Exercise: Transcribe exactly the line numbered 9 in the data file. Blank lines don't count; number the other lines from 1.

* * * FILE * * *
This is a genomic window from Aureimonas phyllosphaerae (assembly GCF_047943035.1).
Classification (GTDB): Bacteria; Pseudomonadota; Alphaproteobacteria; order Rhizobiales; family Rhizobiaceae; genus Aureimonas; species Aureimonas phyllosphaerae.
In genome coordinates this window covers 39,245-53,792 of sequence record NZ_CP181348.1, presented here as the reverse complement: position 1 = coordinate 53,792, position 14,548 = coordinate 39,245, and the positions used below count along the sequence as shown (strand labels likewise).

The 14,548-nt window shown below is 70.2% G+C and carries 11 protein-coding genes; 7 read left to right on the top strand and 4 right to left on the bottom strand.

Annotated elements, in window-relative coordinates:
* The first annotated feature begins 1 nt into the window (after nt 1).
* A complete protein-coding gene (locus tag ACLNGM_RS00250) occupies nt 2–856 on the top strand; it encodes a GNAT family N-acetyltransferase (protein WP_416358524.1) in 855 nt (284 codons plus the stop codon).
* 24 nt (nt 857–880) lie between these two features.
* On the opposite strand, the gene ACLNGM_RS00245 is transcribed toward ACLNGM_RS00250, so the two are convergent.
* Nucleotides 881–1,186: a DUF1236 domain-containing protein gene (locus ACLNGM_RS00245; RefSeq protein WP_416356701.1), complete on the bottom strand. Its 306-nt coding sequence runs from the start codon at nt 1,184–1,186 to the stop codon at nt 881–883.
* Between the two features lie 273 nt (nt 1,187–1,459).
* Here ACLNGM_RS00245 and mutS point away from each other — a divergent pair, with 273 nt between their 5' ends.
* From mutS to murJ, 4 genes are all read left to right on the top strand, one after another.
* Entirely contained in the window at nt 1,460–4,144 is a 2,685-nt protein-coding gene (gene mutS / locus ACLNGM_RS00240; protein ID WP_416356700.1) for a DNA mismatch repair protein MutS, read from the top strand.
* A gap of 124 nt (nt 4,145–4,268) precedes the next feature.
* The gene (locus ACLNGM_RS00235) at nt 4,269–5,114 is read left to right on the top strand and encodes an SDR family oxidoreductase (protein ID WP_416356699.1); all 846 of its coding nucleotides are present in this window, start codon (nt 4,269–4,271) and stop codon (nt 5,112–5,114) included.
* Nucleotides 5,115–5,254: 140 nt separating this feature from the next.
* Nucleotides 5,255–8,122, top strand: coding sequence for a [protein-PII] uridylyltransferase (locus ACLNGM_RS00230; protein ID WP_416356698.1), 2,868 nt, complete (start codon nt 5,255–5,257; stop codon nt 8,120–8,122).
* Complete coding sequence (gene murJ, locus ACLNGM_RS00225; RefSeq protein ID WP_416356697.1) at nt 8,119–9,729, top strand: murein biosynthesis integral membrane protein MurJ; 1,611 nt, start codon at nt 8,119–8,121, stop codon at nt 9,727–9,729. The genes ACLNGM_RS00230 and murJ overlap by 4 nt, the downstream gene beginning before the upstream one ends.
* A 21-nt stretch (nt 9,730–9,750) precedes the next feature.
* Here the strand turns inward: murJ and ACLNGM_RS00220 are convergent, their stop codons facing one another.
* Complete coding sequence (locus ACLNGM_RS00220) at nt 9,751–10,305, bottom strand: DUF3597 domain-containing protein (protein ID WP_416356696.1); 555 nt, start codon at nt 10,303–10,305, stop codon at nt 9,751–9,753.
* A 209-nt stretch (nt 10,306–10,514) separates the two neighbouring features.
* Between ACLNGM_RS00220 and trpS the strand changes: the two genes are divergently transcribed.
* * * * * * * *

* On the opposite strand, the gene ACLNGM_RS00245 is transcribed toward ACLNGM_RS00250, so the two are convergent.